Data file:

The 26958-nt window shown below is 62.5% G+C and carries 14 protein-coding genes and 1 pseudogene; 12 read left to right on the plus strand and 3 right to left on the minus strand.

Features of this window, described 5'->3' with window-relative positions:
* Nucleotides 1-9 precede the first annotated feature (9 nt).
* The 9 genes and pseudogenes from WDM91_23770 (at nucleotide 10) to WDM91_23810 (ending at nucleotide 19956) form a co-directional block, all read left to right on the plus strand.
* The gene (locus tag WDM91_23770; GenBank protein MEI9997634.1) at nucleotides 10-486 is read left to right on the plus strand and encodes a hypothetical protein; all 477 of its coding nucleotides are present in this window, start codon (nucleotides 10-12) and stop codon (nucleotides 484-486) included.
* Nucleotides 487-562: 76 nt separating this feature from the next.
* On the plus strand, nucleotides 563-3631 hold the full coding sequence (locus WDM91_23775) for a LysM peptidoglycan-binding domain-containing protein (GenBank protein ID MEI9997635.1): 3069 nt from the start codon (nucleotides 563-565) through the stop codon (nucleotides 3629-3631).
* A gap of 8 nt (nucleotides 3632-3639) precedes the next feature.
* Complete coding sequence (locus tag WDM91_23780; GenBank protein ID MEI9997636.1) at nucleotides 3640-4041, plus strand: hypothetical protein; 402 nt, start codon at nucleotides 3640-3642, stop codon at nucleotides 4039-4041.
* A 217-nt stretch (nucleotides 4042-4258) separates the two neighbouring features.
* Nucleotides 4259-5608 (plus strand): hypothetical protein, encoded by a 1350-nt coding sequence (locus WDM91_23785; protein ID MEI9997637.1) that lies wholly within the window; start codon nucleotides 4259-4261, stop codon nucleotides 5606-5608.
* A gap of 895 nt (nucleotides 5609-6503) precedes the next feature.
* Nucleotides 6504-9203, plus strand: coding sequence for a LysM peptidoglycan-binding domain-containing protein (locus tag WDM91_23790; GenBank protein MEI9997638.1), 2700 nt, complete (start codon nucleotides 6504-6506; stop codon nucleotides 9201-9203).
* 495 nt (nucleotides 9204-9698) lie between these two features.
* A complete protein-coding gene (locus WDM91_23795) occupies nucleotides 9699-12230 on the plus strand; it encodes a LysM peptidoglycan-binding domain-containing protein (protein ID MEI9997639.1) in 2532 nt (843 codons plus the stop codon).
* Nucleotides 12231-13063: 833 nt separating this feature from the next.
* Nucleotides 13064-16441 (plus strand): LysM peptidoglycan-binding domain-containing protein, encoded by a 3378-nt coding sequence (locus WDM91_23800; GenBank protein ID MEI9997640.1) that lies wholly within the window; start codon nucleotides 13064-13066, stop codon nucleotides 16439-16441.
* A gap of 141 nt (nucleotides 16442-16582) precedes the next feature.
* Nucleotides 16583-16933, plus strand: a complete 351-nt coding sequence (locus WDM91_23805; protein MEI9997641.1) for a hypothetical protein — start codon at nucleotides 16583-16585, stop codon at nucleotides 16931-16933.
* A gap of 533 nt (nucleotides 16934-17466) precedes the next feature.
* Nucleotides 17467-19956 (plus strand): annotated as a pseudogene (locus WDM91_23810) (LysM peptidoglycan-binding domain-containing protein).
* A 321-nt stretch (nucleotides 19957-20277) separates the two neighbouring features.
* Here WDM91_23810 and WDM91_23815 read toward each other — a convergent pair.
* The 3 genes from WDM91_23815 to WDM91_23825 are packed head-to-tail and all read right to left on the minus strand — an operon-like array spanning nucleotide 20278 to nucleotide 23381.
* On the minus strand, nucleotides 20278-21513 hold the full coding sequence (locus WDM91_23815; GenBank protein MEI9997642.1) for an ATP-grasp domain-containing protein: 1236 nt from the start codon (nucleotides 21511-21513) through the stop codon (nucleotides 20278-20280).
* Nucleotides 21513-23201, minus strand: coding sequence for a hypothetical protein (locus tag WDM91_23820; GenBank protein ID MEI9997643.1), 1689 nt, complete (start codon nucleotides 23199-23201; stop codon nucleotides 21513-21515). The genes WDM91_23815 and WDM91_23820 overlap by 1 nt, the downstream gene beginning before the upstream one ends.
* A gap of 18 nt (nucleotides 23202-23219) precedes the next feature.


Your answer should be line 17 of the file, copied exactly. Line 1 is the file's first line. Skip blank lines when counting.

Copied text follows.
* Nucleotides 13064-16441 (plus strand): LysM peptidoglycan-binding domain-containing protein, encoded by a 3378-nt coding sequence (locus WDM91_23800; GenBank protein ID MEI9997640.1) that lies wholly within the window; start codon nucleotides 13064-13066, stop codon nucleotides 16439-16441.